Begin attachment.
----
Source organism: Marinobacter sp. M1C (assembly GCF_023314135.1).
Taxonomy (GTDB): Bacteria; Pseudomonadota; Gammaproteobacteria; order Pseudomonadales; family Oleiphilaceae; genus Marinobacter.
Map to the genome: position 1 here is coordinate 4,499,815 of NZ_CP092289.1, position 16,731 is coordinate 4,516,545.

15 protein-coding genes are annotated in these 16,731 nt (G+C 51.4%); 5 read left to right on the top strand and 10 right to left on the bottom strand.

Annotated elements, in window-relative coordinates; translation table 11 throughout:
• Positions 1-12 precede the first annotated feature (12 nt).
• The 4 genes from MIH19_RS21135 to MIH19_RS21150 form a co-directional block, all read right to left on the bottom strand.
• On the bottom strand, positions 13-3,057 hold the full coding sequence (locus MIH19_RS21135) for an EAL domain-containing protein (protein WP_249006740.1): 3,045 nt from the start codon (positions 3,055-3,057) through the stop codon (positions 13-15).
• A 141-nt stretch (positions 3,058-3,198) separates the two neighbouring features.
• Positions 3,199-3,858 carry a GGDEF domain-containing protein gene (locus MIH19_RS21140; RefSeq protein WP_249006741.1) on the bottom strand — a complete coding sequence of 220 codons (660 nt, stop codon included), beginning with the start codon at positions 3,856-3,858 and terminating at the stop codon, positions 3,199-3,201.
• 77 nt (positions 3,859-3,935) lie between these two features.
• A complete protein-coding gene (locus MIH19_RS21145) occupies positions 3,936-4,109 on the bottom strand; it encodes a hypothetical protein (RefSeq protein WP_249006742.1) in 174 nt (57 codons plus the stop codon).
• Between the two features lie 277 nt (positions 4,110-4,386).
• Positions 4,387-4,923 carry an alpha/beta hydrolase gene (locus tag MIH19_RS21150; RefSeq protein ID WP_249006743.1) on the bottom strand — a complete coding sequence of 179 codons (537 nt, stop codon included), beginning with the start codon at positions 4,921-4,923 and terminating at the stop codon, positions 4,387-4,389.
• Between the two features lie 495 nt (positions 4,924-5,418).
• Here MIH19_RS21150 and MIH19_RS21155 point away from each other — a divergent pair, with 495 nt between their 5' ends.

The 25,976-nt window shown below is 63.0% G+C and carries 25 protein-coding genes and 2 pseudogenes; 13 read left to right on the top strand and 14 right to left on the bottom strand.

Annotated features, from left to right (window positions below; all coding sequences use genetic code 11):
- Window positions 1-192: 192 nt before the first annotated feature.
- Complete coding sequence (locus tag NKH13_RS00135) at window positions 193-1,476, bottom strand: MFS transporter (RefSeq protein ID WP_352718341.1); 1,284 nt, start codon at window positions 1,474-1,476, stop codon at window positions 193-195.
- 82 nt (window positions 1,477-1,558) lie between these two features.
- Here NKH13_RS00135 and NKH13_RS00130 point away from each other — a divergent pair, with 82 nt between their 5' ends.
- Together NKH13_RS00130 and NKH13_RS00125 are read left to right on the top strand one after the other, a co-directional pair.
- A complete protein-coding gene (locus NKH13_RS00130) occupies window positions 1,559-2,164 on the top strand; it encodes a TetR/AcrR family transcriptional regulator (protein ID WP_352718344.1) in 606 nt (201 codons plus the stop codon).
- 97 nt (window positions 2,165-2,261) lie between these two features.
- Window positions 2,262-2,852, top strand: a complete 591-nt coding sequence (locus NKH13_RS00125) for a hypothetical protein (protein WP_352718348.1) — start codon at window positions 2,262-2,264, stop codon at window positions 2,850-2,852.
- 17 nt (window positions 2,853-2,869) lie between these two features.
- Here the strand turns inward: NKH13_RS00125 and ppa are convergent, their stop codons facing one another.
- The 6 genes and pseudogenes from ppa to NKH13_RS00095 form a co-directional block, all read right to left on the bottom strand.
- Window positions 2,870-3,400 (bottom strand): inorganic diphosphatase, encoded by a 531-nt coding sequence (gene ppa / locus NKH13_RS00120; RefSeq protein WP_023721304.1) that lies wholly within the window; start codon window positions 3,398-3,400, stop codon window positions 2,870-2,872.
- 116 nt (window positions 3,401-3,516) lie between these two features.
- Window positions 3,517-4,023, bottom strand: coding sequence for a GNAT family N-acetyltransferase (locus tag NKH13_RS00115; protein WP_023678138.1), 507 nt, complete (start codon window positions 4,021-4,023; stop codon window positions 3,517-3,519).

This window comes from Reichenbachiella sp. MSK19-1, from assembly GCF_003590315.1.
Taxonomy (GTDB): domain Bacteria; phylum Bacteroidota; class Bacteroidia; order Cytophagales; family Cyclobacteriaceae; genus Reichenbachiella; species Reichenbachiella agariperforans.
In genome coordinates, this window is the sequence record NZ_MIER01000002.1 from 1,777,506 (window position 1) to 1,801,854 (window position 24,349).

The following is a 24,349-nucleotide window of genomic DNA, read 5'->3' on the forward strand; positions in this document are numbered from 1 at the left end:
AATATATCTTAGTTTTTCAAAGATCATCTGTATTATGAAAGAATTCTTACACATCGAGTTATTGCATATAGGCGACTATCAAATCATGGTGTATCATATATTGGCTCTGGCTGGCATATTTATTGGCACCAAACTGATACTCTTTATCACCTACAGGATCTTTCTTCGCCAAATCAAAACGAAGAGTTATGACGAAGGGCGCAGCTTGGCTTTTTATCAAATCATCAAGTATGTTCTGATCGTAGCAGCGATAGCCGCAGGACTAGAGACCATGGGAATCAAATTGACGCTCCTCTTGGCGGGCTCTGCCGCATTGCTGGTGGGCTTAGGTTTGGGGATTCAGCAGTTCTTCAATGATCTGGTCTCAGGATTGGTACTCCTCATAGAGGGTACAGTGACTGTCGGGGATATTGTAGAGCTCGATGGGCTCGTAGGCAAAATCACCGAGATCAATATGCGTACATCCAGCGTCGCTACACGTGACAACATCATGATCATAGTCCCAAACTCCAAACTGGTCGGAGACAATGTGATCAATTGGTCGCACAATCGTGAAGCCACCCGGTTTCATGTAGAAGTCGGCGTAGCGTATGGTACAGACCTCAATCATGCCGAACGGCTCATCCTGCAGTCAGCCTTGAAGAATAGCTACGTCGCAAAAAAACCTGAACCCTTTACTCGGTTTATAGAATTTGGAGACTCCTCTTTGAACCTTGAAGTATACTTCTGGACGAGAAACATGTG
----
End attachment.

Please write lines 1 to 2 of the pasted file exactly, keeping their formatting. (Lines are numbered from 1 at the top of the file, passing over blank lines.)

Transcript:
Source organism: Marinobacter sp. M1C (assembly GCF_023314135.1).
Taxonomy (GTDB): Bacteria; Pseudomonadota; Gammaproteobacteria; order Pseudomonadales; family Oleiphilaceae; genus Marinobacter.